A board of education or a school board or school committee is the title of the board of directors of a local school district. This elected council helps determine educational policy in a small regional area, such as a city, state, or province. It usually shares power with a larger institution, such as the government's department of education. The name of the board is also often used to refer to the school system under the board's control.
In the United States
and generally the statewide organization responsible for the oversight of such local boards as well.
Boards of education are usually elected by residents of the school district but may also be appointed by mayors or other executives of jurisidictions such as cities or counties whose jurisdictions may be coextensive with that of the school district. There may also be circumstances where nonresident property owners whose property taxes can be affected by a levy enacted by the school board may have a right to vote in school board elections as well. State boards of education are generally appointed by the governor but are elected by popular vote in a few states.
The size and authority of boards of education varies widely. In some districts they have the authority to set and levy tax rates; in others they may have only the authority to recommend such to a legislative body or executive. Most boards have between five and fifteen members. In some districts, especially small rural ones, they may approve the hiring and dismissal of every teacher; more typically they are responsible only for overall policies and proceedures and leave the day-to-day operation of the district to a professional educator, who is generally referred to by the title of superintendent of schools or director of schools. In rural and suburban districts in particular, there are often discussions about the abilities and powers of individual board members and what rights that they have (if any) to observe and comment on individual schools or classes. A consensus has been reached in many districts in recent years that board members have only "collective" authority when meeting and acting as a board and should generally not be involved as individuals in attempting to run schools directly.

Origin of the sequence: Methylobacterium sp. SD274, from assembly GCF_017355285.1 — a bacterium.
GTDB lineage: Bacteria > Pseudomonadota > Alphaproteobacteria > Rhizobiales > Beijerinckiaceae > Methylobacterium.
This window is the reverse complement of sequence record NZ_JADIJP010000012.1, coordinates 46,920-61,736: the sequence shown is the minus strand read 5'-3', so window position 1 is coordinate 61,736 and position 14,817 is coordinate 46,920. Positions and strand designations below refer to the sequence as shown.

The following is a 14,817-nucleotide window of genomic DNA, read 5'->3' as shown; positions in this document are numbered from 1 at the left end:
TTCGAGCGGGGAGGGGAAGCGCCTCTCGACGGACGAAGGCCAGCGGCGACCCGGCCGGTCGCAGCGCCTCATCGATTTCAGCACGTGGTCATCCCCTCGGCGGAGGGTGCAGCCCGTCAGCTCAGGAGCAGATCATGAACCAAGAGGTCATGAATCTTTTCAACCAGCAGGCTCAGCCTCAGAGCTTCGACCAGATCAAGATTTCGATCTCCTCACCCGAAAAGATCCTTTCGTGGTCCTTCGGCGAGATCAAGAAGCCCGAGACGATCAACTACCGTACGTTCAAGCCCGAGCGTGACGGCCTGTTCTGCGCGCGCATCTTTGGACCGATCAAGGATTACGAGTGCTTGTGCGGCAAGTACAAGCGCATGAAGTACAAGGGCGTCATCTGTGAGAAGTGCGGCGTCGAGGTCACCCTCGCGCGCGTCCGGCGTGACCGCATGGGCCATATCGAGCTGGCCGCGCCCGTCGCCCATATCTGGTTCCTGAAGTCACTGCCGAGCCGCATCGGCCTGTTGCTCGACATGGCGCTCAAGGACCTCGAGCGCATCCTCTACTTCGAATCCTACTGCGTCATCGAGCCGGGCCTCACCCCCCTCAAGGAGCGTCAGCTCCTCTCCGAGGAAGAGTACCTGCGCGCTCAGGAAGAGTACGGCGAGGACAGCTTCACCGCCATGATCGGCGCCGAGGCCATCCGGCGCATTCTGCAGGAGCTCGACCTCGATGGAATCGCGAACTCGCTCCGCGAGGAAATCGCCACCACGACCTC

Particularly in rural areas, the board of education of a county-wide school district may be the area's largest employer and thus the board may be subject to political considerations that may be lessened or lacking in other circumstances. Compensation for board members varies from none at all in districts where members serve on a volunteer basis to jurisdictions where the position is considered to be a major part-time job and may pay thousands of dollars per annum. State Board of Education members in most states are reimbursed for their travel expenses in conjunction with meetings, although this also varies on a state-by-state basis.
Lists of school boards
Last updated: 08-14-2005 07:46:11